The island of Milos has seven main villages or towns: Adamas, Triovassalos, Tripiti, Plakes, Plaka, Zefiria and Pollonia. At short distance one from another.

We describe the major ones. However also Tripiti, with its ancient theatre, Triovassalos, with its typical Greek lively atmosphere, and small villages like Mandrakia and Klima are a “must see”. You will never tire out moving around Milos, anyway, and places are all at “human” distances.


Its name might come from "diamond". Adamas is right in the gulf and all ferryboats arrive to its secure harbor. Adamas is the summer "downtown" place of the island of Milos, pivotal to all directions, where the port is and cafes and restaurants are right on the gulf. Adamas has shops and markets, discos, ATM’s and the majority of other services. Most boat/land excursions depart from Adamas. Actually, in high season it traffic is a bit chaotic. Visit the churches of Agia Triada and Agios Halarambos.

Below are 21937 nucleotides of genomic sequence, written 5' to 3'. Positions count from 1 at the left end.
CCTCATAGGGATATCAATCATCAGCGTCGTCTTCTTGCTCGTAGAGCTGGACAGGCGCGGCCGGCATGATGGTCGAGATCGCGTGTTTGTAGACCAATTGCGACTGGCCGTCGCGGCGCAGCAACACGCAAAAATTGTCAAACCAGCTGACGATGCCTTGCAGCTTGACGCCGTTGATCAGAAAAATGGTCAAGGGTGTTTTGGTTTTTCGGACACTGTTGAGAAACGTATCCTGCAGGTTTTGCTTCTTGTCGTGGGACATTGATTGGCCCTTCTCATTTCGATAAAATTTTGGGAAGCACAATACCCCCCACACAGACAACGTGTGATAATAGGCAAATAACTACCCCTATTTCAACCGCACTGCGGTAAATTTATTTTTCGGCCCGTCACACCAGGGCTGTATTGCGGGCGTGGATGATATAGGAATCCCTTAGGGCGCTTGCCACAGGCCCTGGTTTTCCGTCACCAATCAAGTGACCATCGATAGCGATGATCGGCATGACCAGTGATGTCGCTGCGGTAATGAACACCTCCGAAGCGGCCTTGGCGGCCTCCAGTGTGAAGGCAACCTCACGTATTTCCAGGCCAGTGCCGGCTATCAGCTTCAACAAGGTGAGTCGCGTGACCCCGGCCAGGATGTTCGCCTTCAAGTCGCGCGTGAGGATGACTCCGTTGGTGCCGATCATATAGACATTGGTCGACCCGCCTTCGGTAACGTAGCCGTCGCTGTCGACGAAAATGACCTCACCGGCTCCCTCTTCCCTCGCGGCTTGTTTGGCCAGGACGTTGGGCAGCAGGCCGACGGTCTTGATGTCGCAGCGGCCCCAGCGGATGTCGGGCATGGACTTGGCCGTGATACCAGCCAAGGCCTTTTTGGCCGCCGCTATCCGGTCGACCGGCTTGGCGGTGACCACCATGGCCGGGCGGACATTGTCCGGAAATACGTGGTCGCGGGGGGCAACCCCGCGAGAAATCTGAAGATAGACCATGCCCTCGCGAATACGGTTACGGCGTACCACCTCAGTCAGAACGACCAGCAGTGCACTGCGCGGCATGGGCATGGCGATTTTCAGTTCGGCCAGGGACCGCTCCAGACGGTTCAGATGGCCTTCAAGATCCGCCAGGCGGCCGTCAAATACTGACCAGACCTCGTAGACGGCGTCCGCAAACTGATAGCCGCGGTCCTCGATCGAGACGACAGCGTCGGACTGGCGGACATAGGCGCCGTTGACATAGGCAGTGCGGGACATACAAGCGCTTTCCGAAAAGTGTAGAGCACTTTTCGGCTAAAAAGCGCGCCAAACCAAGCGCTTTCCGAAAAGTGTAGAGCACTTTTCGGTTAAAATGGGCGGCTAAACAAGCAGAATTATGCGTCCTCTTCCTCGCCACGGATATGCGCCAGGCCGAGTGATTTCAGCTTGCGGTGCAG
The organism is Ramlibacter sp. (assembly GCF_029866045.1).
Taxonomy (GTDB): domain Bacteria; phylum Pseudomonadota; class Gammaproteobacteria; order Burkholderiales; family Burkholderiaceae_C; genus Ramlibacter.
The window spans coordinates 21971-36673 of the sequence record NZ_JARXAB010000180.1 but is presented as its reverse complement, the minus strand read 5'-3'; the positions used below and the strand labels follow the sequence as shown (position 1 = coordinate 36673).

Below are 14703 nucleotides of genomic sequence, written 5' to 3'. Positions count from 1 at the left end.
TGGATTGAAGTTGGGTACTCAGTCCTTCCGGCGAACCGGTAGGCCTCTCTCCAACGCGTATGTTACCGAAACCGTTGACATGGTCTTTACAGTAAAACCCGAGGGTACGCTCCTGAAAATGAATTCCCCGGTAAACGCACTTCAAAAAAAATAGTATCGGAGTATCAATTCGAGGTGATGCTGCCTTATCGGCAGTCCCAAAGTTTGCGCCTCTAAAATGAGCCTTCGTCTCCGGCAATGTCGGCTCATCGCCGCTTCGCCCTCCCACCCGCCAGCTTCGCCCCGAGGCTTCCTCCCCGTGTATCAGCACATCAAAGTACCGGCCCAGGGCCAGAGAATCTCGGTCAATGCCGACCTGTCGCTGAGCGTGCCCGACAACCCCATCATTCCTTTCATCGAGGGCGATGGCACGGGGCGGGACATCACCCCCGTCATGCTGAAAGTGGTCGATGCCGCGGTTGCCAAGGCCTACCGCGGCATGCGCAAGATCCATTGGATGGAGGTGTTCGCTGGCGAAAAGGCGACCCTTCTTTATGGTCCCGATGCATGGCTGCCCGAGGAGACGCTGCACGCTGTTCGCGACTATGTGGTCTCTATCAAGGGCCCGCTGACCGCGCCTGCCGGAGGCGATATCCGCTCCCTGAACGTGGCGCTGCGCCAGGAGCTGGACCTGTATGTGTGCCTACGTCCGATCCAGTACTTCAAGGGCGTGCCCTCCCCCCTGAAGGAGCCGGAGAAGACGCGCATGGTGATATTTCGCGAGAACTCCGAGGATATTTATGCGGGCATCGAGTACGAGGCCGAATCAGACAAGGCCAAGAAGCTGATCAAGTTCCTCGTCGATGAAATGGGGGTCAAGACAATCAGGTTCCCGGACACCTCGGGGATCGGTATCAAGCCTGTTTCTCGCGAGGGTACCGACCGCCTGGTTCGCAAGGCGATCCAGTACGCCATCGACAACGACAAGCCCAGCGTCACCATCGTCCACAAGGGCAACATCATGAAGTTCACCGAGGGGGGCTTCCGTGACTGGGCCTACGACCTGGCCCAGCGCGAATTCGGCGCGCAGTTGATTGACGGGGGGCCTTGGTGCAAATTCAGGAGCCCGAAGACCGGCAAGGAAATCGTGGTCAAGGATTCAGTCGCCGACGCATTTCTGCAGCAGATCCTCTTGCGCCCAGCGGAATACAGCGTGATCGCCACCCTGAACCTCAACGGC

Built on the hill at the entrance of the gulf, Plaka is the most characteristic town on the Island with narrow roads. Nearby are the Cityhall and the police station. Plaka is small and from here, you have a wonderful view of the North/West part of the island and unforgettable sunsets. Several small boutique shops, restaurants, and live music. Visit the Kastro, the Folk Museum and The Archaeological Museum. Near Plaka, in Tripitì you have the Catacombs and the ancient Theatre, with unexpected interesting marble remains.


North/West of Milos, in front of the Island of Kimolos, 10 km from Adamas or Plaka, Pollonia is a small fisherman village built around a pretty, restful tree-lined beach of fine sand, closed by a peer with many restaurants. Pollonia today is very fashionable, close to all beaches on the north side and to the nearby islands: Kimolos, Ag. Ghiorgos, Poliegos, and of course, Glaronissia, the impressive small island coming up from the sea with hexagon shaped stones. In addition, boat excursions depart from here.

Klima, Mandrakia, Fourkovouni, Fyropotamos

Small fishing villages, with traditional shelters for boats (sirmata), are colorful small places worth a visit for their characteristics. Many “sirmata” have been adapted to summer small dwellings for vacations